For me, the highlight of the second “No Crucible” day is the vodcast that Andy Goldstein did with Ronnie.
Ronnie exclusive: Trump can dominate snooker for the next 10 years
Speaking on Eurosport’s new snooker vodcast, Ronnie O’Sullivan says that Judd Trump has the potential to dominate snooker for the next decade.
In a wide-ranging discussion with Andy Goldstein about the icons and rivals who have played a part in O’Sullivan’s great career, the five-time World Championship winner said that Trump is now in a position to pick up the baton from the ‘Class of 92’ – O’Sullivan, Mark Williams and John Higgins – and forge his own era of dominance.
Ronnie on Judd Trump carrying the torch for the next generation
Without a doubt, he plays a different game, he plays a brilliant game, the power play. He plays shots that no one else can play. He’s got the killer instinct, he’s hungry. He’s proven that after winning the World Championships. We all knew it wasn’t a fluke but there’s people out there saying “can he back it up?” He’s come in this season and he’s won six ranking events which is more than any other player has had to do. I know there’s more ranking events now than ever but still to win six is a fantastic achievement. So, for me, he’s a complete player now. He’s just going to get stronger and stronger. It’s like when Hendry came along, and he was pretty much head and shoulders above the rest. I think that Judd is head and shoulders above everybody else at the moment.
A very interesting interview. Of course, the written article puts the subject that is more likely to catch eyes first, although it’s the last one they discuss in the vodcast, but, really all are interesting.
One thing I feel listening to Ronnie out there is that he doesn’t have the hunger anymore that he had as a younger player, which, of course, is normal. However, that being the case, he will probably not win that much anymore and we, as fans, will have to accept that. Of course, he still has the desire, and the hunger might come back stronger in spells, and probably will. But he’s going to turn 45 this year, and his longevity has already been remarkable as it is. I hope, and believe, that he has more titles in him, although probably not a World title. We should just try to enjoy every match, and every victory while he is still playing, without putting too many expectations on him, and be grateful for everything he gave us over the years. It’s easier said than done… I know that only too well.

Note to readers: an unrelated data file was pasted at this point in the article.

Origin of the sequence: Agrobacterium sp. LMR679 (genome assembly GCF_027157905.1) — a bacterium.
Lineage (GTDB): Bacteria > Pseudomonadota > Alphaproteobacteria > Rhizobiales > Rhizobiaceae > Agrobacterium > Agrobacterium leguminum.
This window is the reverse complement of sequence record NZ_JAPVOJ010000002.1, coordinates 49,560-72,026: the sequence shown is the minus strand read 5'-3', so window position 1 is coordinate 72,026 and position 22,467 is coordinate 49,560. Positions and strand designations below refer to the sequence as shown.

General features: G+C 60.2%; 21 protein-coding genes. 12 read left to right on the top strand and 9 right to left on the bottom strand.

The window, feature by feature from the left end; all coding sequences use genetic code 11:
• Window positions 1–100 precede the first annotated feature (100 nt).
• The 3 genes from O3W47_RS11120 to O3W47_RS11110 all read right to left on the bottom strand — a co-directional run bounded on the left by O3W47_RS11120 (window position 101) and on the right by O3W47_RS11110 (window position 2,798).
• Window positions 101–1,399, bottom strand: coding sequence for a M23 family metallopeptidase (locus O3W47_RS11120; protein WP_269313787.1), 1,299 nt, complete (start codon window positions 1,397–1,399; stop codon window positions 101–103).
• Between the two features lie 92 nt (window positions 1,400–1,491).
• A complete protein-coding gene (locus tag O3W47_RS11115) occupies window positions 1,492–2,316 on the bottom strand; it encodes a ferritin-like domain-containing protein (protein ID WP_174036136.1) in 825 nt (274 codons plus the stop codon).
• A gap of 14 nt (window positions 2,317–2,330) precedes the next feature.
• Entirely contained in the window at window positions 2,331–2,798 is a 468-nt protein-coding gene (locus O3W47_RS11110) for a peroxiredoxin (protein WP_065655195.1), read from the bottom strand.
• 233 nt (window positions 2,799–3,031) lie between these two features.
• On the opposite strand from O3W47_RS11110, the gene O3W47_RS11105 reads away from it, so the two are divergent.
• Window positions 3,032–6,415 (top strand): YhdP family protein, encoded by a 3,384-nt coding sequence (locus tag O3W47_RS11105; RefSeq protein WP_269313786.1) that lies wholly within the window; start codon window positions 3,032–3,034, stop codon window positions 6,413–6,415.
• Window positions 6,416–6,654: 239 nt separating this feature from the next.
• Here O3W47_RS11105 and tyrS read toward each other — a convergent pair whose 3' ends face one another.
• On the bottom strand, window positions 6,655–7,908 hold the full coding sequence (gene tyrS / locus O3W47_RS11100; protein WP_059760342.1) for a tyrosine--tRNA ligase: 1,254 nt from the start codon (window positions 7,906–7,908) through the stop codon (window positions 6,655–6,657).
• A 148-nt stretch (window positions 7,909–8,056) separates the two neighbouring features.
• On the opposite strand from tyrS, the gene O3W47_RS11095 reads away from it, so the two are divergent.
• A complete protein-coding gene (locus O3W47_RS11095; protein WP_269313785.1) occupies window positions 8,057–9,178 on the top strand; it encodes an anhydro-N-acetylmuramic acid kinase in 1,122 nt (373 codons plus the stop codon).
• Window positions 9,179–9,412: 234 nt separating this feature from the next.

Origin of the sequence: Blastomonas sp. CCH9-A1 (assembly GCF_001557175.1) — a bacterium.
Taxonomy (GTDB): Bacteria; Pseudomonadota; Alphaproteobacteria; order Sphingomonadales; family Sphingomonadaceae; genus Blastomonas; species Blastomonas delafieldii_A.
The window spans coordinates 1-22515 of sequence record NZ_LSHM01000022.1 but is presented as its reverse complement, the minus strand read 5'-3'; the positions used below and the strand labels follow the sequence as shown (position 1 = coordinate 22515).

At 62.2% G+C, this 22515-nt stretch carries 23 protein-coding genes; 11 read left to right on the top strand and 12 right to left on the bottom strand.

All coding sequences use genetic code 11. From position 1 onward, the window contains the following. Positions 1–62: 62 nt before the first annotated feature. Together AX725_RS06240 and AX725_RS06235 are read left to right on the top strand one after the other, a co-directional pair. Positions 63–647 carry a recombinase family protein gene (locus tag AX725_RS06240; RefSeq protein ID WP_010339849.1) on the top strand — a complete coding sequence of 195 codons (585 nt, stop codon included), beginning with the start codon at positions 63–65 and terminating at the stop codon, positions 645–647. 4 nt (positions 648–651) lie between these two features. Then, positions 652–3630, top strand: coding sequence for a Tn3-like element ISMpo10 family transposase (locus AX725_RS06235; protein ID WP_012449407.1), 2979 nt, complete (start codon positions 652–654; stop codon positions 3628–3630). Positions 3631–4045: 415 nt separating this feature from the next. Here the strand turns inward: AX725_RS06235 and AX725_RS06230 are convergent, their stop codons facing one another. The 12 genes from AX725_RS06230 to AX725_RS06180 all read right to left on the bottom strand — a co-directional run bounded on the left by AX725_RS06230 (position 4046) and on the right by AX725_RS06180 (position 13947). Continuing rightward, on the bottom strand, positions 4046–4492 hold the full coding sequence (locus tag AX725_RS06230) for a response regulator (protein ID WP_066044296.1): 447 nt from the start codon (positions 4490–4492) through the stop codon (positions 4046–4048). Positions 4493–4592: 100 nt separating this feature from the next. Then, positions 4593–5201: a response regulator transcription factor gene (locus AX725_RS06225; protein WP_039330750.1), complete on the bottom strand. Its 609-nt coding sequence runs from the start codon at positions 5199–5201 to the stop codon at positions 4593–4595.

Ronnie said that he hasn’t really pot a ball for weeks. He’s not the only one. Higgins said the same. It’s hard to practice when there is no definite purpose and it’s even harder when you have been doing the job for nearly 30 years. When snooker comes back, be it in July or later, nobody will be match sharp. It could be interesting because it could well come about “how good enough is your bad/rusty game” rather than about “how good is your best game”.
Then the “Crucible Gold” on the day was about Hendry’s maximums
Incredibly, I was at the Crucible when the last one happened and I missed it because I was taking pictures on the other table. The curtain was down of course. By the time, I realised that something unusual was happening, it was too late. The “snapper box” on Hendry’s table was packed of course. I was just able to witness Hendry’s celebration on the TV screens in the media room. He was quite animated which was uncharacteristic. Of course, we came to understand Hendry’s unusual display of emotions a few days later when, heavily beaten by Stephen Maguire, he announced his retirement. He just came to the media room, sat down and quietly said: “I have played my last professional match”. For a few seconds, the media room went completely quiet, everyone was stunned. Hendry then calmly explained that he had taken the decision months before and had only spoken about it to a few chosen ones. He had given himself a season to see if he could get back near his best, he hadn’t, he didn’t want to continue to play if he wasn’t able to be a winner.
Also, this interview with Hazel Irvine was shared on social media.
It’s a short, but great piece. It was made last year just after the World Championship. Hazel is the ultimate professional, and yet, remains just very simple, friendly and approachable.
The BBC also reran the piece about Alex Higgins, “The People’s Champion”. I gave that one a miss. I understand how important the man is in the context of snooker and how he changed the perception the general public had of the game and made it popular. I can see why his daring style and swag fascinated. But, quite honestly, I can’t stand the person he was, and, sorry, mental health issues can’t the excuse for everything and anything. Reading his autobiography didn’t change my opinion. There were far too many episodes of violence, nastiness, selfishness and sheer dishonesty for my liking. He never accepted responsibility for his own faults and shortcomings, and too often spat in the face of those trying to help him.
Related to the last sentence above, there is an article by Jason Francis in the first issue of the Chalk, a new cuesports magazine, about his experience with Alex when he started the “Snooker Legends”.